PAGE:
By 1993, the last thing I was looking for was an expert witness gig facing off against yet another of the most popular and powerful software developers in the business. So of course I wound up working the expert witness deal for tiny Data East against the all-powerful Capcom, whose Street Fighter II had ignited a revolution which made 2-D fighting games the dominant genre in the electronic gaming world.

I was working in my home office when a gentleman named Michael Hayes called. He was from the law firm of Fenwick & West, a name even I recognized as a heavyweight player. He told me they were defending Data East, which was being sued by Capcom.

“That figures,” I remember thinking. Capcom’s PR people had always been very good to me, whereas I didn’t know anybody at Data East. And, of course, Data East was a relatively small player compared to Capcom, a company so powerful that it tipped the balance of the 16-bit videogame wars when it made a version of SFII available on Sega’s Genesis after having previously played exclusively with Nintendo.

Michael explained that the games in question were Data East’s Fighter’s History and, of course, Capcom’s SFII. As it happened, I had just seen the Data East game at the Kwik-E Mart down the block, so I promised to check it out and get back to him. About three minutes into playing Fighter’s History I figured I didn’t even have to go home. I phoned Michael from a pay phone outside the convenience store. “I’m sorry,” I told him with no small amount of relief. “But if they’re going on ‘look and feel’ I don’t think you’ve got a shot.” “Look and feel” was one of the traditional standards by which copyright infringements were obtained and it’s pretty much what it sounds like: Does the product look and feel the same as a pre-existing product? In this case, there was no question that Fighter’s History looked and felt pretty damned much exactly the same as SFII – but only in the sense that, to a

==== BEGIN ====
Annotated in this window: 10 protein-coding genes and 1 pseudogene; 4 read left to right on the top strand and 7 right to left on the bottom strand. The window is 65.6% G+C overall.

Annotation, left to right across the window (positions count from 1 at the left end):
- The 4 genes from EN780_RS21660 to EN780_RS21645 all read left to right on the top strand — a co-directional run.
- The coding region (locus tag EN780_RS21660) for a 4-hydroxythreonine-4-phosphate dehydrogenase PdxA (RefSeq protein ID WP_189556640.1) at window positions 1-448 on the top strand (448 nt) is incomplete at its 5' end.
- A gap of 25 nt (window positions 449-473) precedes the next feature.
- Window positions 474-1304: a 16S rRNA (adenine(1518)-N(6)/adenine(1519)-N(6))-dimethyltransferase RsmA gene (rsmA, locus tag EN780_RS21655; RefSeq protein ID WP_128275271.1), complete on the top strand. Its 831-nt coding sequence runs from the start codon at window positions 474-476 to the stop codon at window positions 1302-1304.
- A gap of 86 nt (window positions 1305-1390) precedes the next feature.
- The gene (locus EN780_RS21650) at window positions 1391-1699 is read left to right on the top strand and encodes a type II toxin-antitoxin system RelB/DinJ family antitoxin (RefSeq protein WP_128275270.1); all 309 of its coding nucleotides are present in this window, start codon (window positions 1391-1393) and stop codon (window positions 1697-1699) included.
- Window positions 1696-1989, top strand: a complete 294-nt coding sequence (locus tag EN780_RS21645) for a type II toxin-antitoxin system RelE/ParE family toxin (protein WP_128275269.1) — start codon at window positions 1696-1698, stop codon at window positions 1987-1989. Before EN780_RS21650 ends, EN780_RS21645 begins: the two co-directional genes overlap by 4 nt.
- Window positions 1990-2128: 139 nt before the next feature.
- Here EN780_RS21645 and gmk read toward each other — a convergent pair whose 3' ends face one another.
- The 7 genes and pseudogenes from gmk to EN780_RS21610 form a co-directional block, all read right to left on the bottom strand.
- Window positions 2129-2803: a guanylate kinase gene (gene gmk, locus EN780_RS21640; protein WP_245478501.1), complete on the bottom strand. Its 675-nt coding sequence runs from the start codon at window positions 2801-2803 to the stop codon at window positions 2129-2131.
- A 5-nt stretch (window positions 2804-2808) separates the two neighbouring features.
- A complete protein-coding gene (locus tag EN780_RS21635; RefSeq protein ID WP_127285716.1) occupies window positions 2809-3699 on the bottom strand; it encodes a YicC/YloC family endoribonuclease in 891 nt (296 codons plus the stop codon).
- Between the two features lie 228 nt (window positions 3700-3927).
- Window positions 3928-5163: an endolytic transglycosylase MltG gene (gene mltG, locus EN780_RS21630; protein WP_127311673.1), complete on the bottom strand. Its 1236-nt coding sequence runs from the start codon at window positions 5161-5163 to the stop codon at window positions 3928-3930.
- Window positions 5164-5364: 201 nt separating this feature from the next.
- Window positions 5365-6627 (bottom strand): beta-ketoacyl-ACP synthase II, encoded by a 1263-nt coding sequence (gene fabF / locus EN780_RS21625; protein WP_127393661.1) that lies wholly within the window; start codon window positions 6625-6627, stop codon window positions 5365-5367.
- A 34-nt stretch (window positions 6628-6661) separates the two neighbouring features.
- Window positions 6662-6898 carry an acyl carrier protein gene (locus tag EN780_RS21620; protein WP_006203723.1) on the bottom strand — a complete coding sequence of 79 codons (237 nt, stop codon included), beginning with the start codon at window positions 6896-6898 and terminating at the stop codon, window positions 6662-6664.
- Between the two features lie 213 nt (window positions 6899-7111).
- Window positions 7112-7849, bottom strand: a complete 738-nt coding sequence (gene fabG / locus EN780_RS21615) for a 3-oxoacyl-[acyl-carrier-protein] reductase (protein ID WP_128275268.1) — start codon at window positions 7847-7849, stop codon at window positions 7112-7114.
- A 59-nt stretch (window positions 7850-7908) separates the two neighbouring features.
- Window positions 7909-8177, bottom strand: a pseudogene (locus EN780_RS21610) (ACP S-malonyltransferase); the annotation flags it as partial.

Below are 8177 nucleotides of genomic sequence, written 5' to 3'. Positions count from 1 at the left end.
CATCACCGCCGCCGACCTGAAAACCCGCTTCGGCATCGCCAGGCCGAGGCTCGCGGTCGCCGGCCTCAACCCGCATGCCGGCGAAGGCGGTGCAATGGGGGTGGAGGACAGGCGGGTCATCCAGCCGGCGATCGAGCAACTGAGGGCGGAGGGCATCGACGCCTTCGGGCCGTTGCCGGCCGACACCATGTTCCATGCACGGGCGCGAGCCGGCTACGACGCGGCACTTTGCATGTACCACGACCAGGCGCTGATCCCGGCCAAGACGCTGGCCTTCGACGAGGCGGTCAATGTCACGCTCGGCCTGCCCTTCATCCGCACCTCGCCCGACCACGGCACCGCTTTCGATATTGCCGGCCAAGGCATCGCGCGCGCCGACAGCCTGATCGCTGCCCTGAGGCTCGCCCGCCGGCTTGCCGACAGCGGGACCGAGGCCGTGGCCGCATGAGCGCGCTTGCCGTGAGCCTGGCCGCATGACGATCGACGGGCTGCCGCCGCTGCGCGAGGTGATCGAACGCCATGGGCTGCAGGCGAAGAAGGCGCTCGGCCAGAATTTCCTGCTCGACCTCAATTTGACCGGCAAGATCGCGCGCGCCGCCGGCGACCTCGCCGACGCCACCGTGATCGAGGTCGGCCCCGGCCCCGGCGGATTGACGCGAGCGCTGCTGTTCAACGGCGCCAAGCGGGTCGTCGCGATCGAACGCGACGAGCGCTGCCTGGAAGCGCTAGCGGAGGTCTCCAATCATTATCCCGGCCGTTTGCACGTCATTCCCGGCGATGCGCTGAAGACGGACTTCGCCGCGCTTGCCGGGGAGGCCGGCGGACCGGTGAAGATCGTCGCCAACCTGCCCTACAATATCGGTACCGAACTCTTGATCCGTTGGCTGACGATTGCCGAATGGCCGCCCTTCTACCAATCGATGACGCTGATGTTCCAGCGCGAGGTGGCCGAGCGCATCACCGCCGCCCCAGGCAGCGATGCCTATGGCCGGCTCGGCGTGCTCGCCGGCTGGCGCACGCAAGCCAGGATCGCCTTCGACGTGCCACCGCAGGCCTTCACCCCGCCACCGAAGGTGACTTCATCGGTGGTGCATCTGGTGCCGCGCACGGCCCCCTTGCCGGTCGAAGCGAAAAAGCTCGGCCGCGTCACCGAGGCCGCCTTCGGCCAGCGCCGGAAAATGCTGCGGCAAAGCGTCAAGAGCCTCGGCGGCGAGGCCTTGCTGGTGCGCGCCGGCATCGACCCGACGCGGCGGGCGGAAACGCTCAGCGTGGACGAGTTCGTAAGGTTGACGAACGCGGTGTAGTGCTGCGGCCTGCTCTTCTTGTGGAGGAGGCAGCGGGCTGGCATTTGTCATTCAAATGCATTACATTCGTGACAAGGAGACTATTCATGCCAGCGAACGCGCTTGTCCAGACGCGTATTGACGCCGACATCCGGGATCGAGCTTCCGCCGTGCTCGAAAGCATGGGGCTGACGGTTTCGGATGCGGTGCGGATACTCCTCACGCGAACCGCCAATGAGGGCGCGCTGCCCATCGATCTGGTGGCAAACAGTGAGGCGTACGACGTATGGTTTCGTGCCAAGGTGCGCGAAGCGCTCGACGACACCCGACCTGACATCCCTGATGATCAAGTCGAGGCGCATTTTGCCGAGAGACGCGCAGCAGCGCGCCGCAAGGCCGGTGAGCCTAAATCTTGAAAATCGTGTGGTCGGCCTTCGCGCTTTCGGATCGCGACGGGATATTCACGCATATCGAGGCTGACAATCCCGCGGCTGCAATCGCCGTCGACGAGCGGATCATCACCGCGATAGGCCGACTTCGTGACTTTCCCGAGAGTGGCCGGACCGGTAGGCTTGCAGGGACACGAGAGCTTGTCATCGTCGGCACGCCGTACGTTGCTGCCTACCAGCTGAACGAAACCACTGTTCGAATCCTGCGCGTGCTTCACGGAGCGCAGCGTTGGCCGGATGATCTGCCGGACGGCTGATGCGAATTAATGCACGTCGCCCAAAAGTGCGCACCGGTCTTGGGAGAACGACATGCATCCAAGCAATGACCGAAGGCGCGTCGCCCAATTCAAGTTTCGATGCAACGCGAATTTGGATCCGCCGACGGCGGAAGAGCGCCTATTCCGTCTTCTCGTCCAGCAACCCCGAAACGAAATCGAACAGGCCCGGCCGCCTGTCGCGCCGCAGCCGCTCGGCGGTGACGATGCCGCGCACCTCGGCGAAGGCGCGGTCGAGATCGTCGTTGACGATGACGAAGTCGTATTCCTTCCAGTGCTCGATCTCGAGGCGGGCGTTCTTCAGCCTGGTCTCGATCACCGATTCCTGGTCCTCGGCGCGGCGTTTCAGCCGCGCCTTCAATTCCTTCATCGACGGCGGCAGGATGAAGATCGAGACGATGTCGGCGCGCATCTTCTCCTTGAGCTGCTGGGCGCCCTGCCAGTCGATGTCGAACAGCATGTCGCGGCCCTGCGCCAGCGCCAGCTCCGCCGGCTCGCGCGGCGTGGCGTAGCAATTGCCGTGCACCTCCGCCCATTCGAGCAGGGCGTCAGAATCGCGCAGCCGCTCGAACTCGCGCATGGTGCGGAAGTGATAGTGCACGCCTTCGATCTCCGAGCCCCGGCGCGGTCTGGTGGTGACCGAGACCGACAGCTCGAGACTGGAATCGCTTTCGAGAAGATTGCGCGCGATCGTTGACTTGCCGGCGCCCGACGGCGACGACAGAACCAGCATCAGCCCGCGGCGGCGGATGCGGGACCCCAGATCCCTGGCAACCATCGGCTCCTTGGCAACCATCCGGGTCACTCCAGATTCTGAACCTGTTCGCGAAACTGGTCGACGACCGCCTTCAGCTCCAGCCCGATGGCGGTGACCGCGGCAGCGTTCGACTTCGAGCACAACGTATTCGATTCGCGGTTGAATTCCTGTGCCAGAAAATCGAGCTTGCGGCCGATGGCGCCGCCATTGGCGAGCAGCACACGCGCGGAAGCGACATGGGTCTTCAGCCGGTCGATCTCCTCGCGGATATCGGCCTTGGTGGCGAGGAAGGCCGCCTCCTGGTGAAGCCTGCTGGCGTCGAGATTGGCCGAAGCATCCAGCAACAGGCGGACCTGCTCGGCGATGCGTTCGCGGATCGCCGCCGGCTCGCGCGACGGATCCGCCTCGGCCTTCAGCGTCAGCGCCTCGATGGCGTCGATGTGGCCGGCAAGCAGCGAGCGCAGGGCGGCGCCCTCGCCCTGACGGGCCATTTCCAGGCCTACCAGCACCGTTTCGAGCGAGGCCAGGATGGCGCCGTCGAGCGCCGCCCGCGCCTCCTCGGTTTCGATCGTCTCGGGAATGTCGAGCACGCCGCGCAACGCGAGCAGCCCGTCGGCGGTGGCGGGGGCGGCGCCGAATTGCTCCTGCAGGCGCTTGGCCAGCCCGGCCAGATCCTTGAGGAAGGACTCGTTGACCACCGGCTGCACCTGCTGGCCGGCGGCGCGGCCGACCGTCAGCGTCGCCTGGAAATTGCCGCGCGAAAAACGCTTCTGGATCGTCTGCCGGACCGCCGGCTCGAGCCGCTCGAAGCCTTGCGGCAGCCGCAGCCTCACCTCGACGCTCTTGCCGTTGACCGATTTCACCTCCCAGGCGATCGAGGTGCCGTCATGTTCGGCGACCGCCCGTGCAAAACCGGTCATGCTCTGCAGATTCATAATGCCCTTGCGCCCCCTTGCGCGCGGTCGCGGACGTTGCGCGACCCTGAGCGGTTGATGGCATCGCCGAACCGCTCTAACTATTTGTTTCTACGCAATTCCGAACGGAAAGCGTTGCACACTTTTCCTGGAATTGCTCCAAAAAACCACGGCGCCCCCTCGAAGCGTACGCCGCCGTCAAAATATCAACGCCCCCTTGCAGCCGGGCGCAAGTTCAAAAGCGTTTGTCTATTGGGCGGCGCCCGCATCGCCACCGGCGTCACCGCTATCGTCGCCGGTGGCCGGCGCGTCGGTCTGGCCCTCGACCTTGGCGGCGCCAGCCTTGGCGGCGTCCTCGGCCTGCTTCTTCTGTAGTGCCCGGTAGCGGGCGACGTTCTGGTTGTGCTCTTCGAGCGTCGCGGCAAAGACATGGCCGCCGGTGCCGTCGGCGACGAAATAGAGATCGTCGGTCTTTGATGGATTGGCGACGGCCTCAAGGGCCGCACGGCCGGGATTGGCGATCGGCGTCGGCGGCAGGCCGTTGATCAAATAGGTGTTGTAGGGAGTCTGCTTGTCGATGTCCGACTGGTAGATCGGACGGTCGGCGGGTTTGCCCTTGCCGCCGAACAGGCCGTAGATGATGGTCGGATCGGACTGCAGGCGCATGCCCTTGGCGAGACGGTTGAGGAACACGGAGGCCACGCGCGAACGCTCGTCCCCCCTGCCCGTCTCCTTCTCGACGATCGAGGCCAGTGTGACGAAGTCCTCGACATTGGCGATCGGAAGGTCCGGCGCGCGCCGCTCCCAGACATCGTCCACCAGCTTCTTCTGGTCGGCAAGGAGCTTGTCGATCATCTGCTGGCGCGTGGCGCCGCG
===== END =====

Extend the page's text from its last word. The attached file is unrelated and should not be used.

non-comic book reader, “all these superheroes look the same.” “Look and feel’s not the issue,” he assured me. Capcom was basically claiming that all of the “realistic” 2-D fighters from companies such as Data East and SNK were infringements on its own SFII. I put the word “realistic” in quotes because the Mortal Kombat games, which were almost as popular as the SFII franchise, were considered exempt from copyright infringement by Capcom.

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